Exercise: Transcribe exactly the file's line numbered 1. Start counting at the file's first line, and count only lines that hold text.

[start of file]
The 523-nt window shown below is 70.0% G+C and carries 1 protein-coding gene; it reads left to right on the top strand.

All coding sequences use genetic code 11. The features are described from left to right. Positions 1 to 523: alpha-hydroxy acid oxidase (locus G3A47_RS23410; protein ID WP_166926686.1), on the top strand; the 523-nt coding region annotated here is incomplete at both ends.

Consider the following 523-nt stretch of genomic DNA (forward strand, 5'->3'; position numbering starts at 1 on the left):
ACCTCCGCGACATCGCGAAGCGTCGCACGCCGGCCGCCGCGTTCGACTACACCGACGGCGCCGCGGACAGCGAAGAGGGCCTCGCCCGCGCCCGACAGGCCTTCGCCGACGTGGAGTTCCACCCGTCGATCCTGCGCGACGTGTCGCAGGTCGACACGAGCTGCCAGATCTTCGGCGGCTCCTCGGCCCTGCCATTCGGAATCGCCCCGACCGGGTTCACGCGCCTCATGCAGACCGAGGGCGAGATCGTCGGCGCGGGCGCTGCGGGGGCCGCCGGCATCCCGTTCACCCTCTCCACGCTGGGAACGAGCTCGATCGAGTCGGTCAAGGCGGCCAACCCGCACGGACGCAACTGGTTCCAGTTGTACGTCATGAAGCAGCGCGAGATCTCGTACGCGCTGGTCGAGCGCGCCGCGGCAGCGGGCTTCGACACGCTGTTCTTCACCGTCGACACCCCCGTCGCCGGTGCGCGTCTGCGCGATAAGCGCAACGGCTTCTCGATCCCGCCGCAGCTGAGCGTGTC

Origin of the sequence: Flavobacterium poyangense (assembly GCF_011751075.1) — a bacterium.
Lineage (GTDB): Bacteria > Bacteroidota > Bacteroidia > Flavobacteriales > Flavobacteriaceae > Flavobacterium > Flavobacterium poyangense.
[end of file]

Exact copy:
The 523-nt window shown below is 70.0% G+C and carries 1 protein-coding gene; it reads left to right on the top strand.